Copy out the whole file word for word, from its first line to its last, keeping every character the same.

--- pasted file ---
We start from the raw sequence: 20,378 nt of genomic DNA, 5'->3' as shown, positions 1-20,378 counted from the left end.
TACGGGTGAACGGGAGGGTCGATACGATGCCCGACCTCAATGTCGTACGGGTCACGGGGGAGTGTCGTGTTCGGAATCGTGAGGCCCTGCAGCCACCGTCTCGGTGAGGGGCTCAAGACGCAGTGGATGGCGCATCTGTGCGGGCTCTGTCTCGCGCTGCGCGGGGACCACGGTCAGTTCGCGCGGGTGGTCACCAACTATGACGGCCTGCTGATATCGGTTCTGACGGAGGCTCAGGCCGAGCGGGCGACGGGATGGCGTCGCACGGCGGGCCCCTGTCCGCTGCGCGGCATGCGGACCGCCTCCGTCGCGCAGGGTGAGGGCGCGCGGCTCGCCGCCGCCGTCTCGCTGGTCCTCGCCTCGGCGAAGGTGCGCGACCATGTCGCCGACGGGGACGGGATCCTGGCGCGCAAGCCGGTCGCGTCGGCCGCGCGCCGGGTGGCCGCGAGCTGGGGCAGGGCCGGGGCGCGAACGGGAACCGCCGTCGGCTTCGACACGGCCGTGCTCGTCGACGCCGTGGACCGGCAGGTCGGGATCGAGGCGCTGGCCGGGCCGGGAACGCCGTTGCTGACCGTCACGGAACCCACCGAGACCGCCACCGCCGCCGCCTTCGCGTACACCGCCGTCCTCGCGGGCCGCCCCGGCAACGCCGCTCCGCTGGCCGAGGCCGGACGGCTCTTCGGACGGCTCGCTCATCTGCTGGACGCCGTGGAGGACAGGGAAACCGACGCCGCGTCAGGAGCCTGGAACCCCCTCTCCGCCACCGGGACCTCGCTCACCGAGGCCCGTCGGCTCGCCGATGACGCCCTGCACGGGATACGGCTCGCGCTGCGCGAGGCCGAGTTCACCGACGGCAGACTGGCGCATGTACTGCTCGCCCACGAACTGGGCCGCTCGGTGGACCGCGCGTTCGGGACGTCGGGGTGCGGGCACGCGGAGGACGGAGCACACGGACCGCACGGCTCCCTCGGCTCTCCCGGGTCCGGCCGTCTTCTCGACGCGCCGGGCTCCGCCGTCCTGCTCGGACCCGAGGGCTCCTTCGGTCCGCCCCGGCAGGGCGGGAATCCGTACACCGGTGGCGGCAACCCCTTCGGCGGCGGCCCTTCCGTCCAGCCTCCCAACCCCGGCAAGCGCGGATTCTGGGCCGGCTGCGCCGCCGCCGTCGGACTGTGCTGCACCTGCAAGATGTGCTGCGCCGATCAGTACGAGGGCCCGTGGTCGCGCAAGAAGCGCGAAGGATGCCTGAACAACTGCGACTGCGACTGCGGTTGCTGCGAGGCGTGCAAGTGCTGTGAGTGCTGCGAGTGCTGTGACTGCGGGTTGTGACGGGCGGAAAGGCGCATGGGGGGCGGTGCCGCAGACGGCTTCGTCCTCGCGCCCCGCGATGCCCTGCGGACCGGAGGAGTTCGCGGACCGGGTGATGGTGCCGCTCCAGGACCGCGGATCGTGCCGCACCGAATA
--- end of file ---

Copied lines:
We start from the raw sequence: 20,378 nt of genomic DNA, 5'->3' as shown, positions 1-20,378 counted from the left end.
TACGGGTGAACGGGAGGGTCGATACGATGCCCGACCTCAATGTCGTACGGGTCACGGGGGAGTGTCGTGTTCGGAATCGTGAGGCCCTGCAGCCACCGTCTCGGTGAGGGGCTCAAGACGCAGTGGATGGCGCATCTGTGCGGGCTCTGTCTCGCGCTGCGCGGGGACCACGGTCAGTTCGCGCGGGTGGTCACCAACTATGACGGCCTGCTGATATCGGTTCTGACGGAGGCTCAGGCCGAGCGGGCGACGGGATGGCGTCGCACGGCGGGCCCCTGTCCGCTGCGCGGCATGCGGACCGCCTCCGTCGCGCAGGGTGAGGGCGCGCGGCTCGCCGCCGCCGTCTCGCTGGTCCTCGCCTCGGCGAAGGTGCGCGACCATGTCGCCGACGGGGACGGGATCCTGGCGCGCAAGCCGGTCGCGTCGGCCGCGCGCCGGGTGGCCGCGAGCTGGGGCAGGGCCGGGGCGCGAACGGGAACCGCCGTCGGCTTCGACACGGCCGTGCTCGTCGACGCCGTGGACCGGCAGGTCGGGATCGAGGCGCTGGCCGGGCCGGGAACGCCGTTGCTGACCGTCACGGAACCCACCGAGACCGCCACCGCCGCCGCCTTCGCGTACACCGCCGTCCTCGCGGGCCGCCCCGGCAACGCCGCTCCGCTGGCCGAGGCCGGACGGCTCTTCGGACGGCTCGCTCATCTGCTGGACGCCGTGGAGGACAGGGAAACCGACGCCGCGTCAGGAGCCTGGAACCCCCTCTCCGCCACCGGGACCTCGCTCACCGAGGCCCGTCGGCTCGCCGATGACGCCCTGCACGGGATACGGCTCGCGCTGCGCGAGGCCGAGTTCACCGACGGCAGACTGGCGCATGTACTGCTCGCCCACGAACTGGGCCGCTCGGTGGACCGCGCGTTCGGGACGTCGGGGTGCGGGCACGCGGAGGACGGAGCACACGGACCGCACGGCTCCCTCGGCTCTCCCGGGTCCGGCCGTCTTCTCGACGCGCCGGGCTCCGCCGTCCTGCTCGGACCCGAGGGCTCCTTCGGTCCGCCCCGGCAGGGCGGGAATCCGTACACCGGTGGCGGCAACCCCTTCGGCGGCGGCCCTTCCGTCCAGCCTCCCAACCCCGGCAAGCGCGGATTCTGGGCCGGCTGCGCCGCCGCCGTCGGACTGTGCTGCACCTGCAAGATGTGCTGCGCCGATCAGTACGAGGGCCCGTGGTCGCGCAAGAAGCGCGAAGGATGCCTGAACAACTGCGACTGCGACTGCGGTTGCTGCGAGGCGTGCAAGTGCTGTGAGTGCTGCGAGTGCTGTGACTGCGGGTTGTGACGGGCGGAAAGGCGCATGGGGGGCGGTGCCGCAGACGGCTTCGTCCTCGCGCCCCGCGATGCCCTGCGGACCGGAGGAGTTCGCGGACCGGGTGATGGTGCCGCTCCAGGACCGCGGATCGTGCCGCACCGAATA